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Explore the Three Basic FEMA BRIC Grant Criteria for Successful Applications

Updated: Jul 10, 2023

Natural disasters have the potential to devastate entire communities, and in the United States, the Federal Emergency Management Agency (FEMA) offers grants to help improve our infrastructure's response to these dangerous and unpredictable events. One of the most critical grants offered by FEMA is the Building Resilient Infrastructure and Communities (BRIC) grant, which is an annual, competitive grant program designed to fund initiatives that reduce risks from natural hazards by FEMA guidelines. In this blog post, we will explore the three basic requirements for successful FEMA BRIC grant applications, how communities can improve their resilience to natural hazards, and examples of the types of projects eligible for funding.

adding drainage to an older neighborhood

What are the Three Basic Requirements for a Successful FEMA BRIC Grant Application?

The first and most crucial requirement for a successful FEMA BRIC grant sub-application is that the project must reduce risks from natural hazards, such as hurricanes, earthquakes, severe storms, and flooding. Strategies for mitigating risks from natural hazards vary. FEMA encourages alternative explanations of risk reduction, including results that cannot be measured or calculated, such as addressing inequities and providing the greatest support to those with the greatest need.

The second requirement is that the project must be feasible and effective in that the benefits of the project must outweigh the cost. FEMA requires applicants use their benefit-cost analysis software to demonstrate that the project is cost-effective. The result of the benefit-cost analysis is the benefit-cost ratio (BCR), which measures the ratio of the benefits of the project to its costs.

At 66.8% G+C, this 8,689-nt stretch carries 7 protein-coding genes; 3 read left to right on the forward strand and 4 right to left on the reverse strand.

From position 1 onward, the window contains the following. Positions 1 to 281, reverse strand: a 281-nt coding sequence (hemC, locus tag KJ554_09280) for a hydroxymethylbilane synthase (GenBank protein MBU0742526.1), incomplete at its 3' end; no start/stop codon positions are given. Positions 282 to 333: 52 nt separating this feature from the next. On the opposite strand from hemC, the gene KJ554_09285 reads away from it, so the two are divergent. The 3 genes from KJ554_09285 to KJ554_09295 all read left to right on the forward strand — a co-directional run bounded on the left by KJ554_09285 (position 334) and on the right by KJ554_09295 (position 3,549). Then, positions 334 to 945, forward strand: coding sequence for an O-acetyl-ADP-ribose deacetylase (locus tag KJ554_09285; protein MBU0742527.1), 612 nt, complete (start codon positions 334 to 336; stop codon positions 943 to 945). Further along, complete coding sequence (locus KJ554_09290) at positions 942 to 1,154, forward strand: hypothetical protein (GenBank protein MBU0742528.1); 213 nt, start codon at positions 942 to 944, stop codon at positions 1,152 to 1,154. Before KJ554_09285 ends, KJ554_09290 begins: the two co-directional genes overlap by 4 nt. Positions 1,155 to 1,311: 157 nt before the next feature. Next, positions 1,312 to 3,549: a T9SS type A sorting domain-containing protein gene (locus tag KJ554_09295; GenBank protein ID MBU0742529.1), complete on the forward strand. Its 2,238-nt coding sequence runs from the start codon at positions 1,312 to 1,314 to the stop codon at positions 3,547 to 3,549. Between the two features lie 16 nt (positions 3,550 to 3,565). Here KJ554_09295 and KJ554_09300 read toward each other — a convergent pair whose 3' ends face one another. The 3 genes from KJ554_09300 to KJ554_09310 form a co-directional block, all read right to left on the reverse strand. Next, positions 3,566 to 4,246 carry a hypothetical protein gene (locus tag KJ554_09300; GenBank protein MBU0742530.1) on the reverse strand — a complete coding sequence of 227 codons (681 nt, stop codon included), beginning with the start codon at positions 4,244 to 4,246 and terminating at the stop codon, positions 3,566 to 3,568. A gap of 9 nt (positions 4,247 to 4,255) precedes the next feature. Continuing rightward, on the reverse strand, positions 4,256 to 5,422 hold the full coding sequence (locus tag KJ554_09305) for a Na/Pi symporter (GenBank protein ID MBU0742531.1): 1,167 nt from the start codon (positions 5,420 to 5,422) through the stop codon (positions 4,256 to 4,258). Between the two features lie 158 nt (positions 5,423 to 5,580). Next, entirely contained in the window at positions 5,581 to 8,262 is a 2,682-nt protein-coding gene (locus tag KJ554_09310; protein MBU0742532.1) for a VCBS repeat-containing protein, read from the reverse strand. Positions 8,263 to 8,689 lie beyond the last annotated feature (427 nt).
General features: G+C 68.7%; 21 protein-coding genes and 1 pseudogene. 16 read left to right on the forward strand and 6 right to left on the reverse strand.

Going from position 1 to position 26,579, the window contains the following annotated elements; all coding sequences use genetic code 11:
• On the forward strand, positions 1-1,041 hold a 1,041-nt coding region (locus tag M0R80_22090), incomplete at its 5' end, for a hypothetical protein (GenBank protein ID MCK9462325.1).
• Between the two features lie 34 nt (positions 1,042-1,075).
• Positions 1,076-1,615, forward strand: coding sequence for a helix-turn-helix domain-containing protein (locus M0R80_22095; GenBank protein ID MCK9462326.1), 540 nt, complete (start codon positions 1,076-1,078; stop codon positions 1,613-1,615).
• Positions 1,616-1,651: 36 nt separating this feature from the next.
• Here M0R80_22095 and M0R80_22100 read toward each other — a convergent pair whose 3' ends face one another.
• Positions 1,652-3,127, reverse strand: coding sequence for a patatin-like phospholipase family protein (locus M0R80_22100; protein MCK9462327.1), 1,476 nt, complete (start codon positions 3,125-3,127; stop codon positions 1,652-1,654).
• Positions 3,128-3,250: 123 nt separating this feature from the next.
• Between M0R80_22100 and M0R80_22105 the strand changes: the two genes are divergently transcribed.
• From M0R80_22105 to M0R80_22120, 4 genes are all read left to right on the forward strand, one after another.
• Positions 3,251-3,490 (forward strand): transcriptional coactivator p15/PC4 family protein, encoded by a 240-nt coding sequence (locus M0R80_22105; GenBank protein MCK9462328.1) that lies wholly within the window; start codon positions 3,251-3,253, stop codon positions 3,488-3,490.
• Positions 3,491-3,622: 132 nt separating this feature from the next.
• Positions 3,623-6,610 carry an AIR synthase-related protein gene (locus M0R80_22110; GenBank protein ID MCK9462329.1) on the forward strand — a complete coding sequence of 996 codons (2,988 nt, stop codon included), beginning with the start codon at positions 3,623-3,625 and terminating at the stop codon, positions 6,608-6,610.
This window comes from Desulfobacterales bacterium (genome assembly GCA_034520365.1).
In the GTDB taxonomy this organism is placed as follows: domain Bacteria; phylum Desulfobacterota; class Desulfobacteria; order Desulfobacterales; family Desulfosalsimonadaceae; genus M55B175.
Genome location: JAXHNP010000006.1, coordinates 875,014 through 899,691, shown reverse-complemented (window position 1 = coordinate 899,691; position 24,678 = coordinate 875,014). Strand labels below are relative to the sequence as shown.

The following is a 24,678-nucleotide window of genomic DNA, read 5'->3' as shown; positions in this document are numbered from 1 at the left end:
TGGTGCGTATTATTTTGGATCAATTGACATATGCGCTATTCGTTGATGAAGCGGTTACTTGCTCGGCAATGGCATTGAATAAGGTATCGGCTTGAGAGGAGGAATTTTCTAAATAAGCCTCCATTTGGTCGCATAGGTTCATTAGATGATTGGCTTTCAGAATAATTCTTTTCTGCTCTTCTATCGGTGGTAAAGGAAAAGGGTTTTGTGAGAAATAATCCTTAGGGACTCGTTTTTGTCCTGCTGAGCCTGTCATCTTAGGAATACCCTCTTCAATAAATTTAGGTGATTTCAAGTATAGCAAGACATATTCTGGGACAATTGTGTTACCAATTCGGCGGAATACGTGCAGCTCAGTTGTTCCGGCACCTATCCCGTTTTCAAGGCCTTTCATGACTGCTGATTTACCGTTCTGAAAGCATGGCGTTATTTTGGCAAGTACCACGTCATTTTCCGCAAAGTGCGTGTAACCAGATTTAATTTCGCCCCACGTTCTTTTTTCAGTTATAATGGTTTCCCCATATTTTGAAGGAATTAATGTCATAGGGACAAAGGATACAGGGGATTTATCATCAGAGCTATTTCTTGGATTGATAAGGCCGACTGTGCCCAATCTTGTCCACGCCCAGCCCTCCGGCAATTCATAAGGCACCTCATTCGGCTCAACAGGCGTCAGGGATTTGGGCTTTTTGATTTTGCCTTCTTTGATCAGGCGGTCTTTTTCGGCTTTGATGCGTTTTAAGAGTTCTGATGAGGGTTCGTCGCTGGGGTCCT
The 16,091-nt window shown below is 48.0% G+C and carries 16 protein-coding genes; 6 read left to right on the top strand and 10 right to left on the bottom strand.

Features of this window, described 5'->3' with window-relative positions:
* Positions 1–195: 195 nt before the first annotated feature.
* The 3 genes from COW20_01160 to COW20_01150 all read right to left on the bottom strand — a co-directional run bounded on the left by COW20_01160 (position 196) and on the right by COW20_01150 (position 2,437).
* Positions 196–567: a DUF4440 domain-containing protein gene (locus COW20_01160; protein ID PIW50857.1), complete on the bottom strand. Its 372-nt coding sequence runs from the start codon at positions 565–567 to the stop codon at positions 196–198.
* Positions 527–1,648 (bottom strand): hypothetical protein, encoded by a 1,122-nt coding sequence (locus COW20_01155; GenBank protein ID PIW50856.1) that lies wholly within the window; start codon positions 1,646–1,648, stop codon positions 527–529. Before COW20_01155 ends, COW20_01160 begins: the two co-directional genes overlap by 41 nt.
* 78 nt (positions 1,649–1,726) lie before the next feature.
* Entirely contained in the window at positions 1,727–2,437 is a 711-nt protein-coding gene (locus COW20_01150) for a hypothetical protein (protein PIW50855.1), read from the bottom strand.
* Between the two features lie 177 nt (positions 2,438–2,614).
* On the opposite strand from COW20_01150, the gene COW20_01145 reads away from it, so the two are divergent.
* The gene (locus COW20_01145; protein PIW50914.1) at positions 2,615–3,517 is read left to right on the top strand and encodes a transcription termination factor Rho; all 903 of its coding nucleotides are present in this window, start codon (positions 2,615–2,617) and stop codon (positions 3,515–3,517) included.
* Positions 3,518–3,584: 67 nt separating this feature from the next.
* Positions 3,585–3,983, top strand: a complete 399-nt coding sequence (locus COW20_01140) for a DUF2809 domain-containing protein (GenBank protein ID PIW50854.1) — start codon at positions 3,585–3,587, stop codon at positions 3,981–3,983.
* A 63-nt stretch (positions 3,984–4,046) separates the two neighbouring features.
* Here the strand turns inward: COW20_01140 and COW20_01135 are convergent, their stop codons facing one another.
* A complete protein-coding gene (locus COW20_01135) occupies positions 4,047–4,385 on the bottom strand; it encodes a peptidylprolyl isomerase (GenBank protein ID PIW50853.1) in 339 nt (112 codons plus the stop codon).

Finally, communities looking to apply for a BRIC grant must have a current FEMA-approved hazard mitigation plan at the time of application and award. This requirement demonstrates that the project is integrated into the community's overall mitigation strategy and aligns with your community goals.

On this episode of UrbanHydro, host Shauna Urlacher tackles the topic of FEMA BRIC grants and the criteria for applying. With limited funding available, strong applications are required for funding. The three basic criteria required to apply are also discussed, including having a local hazard mitigation plan in good standing. Listeners are provided examples of eligible projects that mitigate natural hazards such as flooding, hurricanes, and severe storms. An example of feasible projects eligible for funding is a neighborhood protected from flooding with little disruption to property, using drainage swales between homes. Overall, this video episode offers valuable insights about applying for FEMA BRIC grants and the program's objective to improve community resilience.

There's a lot on the line when applying for a BRIC grant. For Fiscal Year 2022, FEMA was able to distribute $2.295 billion (estimated) through the BRIC program. All 50 states, tribal nations, the District of Columbia, and U.S. territories may apply under this program, with counties and communities acting as sub-applicants to their state. Due to the competitive nature of this program, its crucial communities pay attention to these three criteria!